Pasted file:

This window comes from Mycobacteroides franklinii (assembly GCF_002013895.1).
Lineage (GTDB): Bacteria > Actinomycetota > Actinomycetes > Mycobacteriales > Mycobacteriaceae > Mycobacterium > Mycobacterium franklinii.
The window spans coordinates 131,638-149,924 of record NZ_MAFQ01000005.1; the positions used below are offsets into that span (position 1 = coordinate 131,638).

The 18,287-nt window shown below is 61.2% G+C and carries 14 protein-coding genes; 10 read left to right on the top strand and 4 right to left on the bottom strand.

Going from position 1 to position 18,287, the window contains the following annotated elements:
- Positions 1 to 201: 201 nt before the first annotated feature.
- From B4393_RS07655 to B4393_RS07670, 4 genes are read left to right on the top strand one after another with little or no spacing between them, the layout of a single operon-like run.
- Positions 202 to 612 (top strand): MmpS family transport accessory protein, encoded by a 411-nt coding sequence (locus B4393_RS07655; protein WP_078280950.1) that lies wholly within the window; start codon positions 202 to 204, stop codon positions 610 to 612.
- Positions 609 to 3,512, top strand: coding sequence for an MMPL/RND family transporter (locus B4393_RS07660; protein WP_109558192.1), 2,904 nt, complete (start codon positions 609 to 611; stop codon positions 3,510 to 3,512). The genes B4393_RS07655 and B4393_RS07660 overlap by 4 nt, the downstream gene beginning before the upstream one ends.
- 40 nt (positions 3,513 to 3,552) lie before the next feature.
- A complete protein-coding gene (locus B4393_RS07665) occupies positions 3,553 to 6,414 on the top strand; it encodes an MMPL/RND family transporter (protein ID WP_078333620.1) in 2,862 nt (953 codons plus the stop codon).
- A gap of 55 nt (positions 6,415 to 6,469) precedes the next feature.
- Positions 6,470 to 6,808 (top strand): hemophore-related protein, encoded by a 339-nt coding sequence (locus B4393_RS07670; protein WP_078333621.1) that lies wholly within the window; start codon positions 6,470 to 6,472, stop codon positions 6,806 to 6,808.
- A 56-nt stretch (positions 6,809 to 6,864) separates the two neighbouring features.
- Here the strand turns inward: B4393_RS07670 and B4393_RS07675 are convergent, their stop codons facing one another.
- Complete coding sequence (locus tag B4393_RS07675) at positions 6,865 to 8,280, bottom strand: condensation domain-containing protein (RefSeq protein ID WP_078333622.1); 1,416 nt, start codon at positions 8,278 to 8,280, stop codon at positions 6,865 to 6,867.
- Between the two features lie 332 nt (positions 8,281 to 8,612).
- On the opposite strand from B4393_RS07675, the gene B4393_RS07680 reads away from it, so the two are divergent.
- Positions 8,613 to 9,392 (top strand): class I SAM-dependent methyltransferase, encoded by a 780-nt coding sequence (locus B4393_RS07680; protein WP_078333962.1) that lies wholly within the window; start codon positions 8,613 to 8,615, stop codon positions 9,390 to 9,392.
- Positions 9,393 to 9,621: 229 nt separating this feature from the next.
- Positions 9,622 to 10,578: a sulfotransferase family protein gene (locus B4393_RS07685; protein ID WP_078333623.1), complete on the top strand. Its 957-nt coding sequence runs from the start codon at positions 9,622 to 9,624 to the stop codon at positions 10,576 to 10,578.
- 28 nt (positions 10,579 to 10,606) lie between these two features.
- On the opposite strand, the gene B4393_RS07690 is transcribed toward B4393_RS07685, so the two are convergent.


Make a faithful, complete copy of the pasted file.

This window comes from Mycobacteroides franklinii (assembly GCF_002013895.1).
Lineage (GTDB): Bacteria > Actinomycetota > Actinomycetes > Mycobacteriales > Mycobacteriaceae > Mycobacterium > Mycobacterium franklinii.
The window spans coordinates 131,638-149,924 of record NZ_MAFQ01000005.1; the positions used below are offsets into that span (position 1 = coordinate 131,638).

The 18,287-nt window shown below is 61.2% G+C and carries 14 protein-coding genes; 10 read left to right on the top strand and 4 right to left on the bottom strand.

Going from position 1 to position 18,287, the window contains the following annotated elements:
- Positions 1 to 201: 201 nt before the first annotated feature.
- From B4393_RS07655 to B4393_RS07670, 4 genes are read left to right on the top strand one after another with little or no spacing between them, the layout of a single operon-like run.
- Positions 202 to 612 (top strand): MmpS family transport accessory protein, encoded by a 411-nt coding sequence (locus B4393_RS07655; protein WP_078280950.1) that lies wholly within the window; start codon positions 202 to 204, stop codon positions 610 to 612.
- Positions 609 to 3,512, top strand: coding sequence for an MMPL/RND family transporter (locus B4393_RS07660; protein WP_109558192.1), 2,904 nt, complete (start codon positions 609 to 611; stop codon positions 3,510 to 3,512). The genes B4393_RS07655 and B4393_RS07660 overlap by 4 nt, the downstream gene beginning before the upstream one ends.
- 40 nt (positions 3,513 to 3,552) lie before the next feature.
- A complete protein-coding gene (locus B4393_RS07665) occupies positions 3,553 to 6,414 on the top strand; it encodes an MMPL/RND family transporter (protein ID WP_078333620.1) in 2,862 nt (953 codons plus the stop codon).
- A gap of 55 nt (positions 6,415 to 6,469) precedes the next feature.
- Positions 6,470 to 6,808 (top strand): hemophore-related protein, encoded by a 339-nt coding sequence (locus B4393_RS07670; protein WP_078333621.1) that lies wholly within the window; start codon positions 6,470 to 6,472, stop codon positions 6,806 to 6,808.
- A 56-nt stretch (positions 6,809 to 6,864) separates the two neighbouring features.
- Here the strand turns inward: B4393_RS07670 and B4393_RS07675 are convergent, their stop codons facing one another.
- Complete coding sequence (locus tag B4393_RS07675) at positions 6,865 to 8,280, bottom strand: condensation domain-containing protein (RefSeq protein ID WP_078333622.1); 1,416 nt, start codon at positions 8,278 to 8,280, stop codon at positions 6,865 to 6,867.
- Between the two features lie 332 nt (positions 8,281 to 8,612).
- On the opposite strand from B4393_RS07675, the gene B4393_RS07680 reads away from it, so the two are divergent.
- Positions 8,613 to 9,392 (top strand): class I SAM-dependent methyltransferase, encoded by a 780-nt coding sequence (locus B4393_RS07680; protein WP_078333962.1) that lies wholly within the window; start codon positions 8,613 to 8,615, stop codon positions 9,390 to 9,392.
- Positions 9,393 to 9,621: 229 nt separating this feature from the next.
- Positions 9,622 to 10,578: a sulfotransferase family protein gene (locus B4393_RS07685; protein ID WP_078333623.1), complete on the top strand. Its 957-nt coding sequence runs from the start codon at positions 9,622 to 9,624 to the stop codon at positions 10,576 to 10,578.
- 28 nt (positions 10,579 to 10,606) lie between these two features.
- On the opposite strand, the gene B4393_RS07690 is transcribed toward B4393_RS07685, so the two are convergent.